Resetting the relationship between local and national government. Read our Local Government White Paper

Roundtable: Adapting local economies to climate change impacts and low carbon growth

This roundtable was chaired by Tess Lanning, Strategic Head of Inclusive Economy, Enterprise and Employment Strategy and Skills, at the London Borough of Barking and Dagenham Council. It gave an opportunity for councils to share insights into how they are changing the way they see their role in adapting the local economy and how they have succeeded in low carbon growth.

  • Date: 29 November 2022
  • Chair: Tess Lanning | Strategic Head of Inclusive Economy, Enterprise and Employment Strategy and Skills |  London Borough of Barking and Dagenham Council

Welcome and introduction 

Tess welcomed the attendees and gave an introduction though a scene setting case study.

Case Study

Barking and Dagenham have declared a climate emergency and are committed to achieving net zero as a council by 2030 and as a borough by 2050. To help achieve this they commissioned a research piece to understand the carbon footprint of the borough, this found that:

  • Buildings contributed 38 per cent of emissions – which has led to the setting of high efficiency standards for new builds and the securing of funding to drive retrofit.
  • Industrial and commercial contributed 34 per cent of emissions – which has led to further engagement with business to decarbonise.
  • Transport contributed 27 per cent of emissions – which has led to the plan to only use electrical vehicles by 2030, more Electric Vehicles (EV) charging points and working with Transport for London (TFL) to improve public transport and infrastructure.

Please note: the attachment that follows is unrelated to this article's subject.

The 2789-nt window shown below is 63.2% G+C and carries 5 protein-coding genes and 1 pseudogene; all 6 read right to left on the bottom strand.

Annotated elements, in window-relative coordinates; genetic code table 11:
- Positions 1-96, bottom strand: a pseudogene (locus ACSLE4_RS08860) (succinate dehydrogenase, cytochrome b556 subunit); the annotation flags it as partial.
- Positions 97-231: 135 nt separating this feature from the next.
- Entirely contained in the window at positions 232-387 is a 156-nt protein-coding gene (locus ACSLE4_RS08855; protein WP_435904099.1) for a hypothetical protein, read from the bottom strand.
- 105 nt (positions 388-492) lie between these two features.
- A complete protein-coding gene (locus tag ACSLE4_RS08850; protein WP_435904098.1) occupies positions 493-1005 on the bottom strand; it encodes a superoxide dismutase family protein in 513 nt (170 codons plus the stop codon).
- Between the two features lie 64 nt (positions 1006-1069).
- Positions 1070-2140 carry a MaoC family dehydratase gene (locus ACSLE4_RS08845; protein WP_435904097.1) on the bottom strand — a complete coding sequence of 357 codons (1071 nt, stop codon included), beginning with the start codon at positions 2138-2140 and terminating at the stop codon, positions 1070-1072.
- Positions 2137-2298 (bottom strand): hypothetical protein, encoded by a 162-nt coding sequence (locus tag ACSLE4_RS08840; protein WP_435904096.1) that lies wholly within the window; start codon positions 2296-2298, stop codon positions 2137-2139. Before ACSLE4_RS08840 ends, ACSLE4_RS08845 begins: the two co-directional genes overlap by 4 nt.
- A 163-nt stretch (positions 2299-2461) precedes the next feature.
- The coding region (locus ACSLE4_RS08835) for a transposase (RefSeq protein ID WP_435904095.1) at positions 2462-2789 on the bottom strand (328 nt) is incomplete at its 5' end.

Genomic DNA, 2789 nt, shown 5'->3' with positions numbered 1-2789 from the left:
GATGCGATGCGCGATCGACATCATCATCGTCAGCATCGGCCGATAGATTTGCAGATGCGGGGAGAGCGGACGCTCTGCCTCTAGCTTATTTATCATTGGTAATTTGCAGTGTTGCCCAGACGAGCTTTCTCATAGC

• Waste and Recycling contributed 0.6 per cent of emissions – which has led to the further tackling of low rates of recycling.
  • The Council itself is only responsible for 1 per cent of emissions.

The borough is also planting trees over the next eight years to reduce carbon and provide heat protection. It’s also working to restore the natural environment.

To achieve net zero much higher levels of investment are required from national government and wider behaviour change will have to take place among residents.

Supporting SMEs to decarbonise

Barking and Dagenham have worked in partnership with their local business support provider and Better Futures+ to help test and develop a better understanding of what works. The initial offer included:

  • workshops to engage businesses in their need to reduce carbon
  • access to the Climax Community carbon reduction tool
  • 1-2-1 support from expert advisers

Funding has also been secured through the LGA for research by consultancy to inform effective engagement.

The key findings from the initial offer have been:

  • don’t say green but embed support in wider business support
  • businesses engage best when there are small incentives
  • 1-2-1 support is more effective than workshops or information
  • build a network of advocates and champions.

Growing the Green Economy

Barking and Dagenham also wanted to understand where the best opportunities for local jobs in the green economy were and how they could be created. To do this government funding was used for a review to identify how the green economy could be grown, in line with the council’s net zero ambitions, while also generating jobs for local people. This found that:

  • seventy-eight per cent of local companies were interested in finding out more about opportunities for green growth
  • eighty per cent were interested in finding out how they could operate in a more sustainable way
  • the main opportunity for job creation was in domestic retrofit
  • there is further scope to support the shift to EVs among mechanics, promote uptake of solar on industrial buildings, develop small-scale job programmes on biodiversity and promote the circular economy.

Supporting residents to access jobs in green economy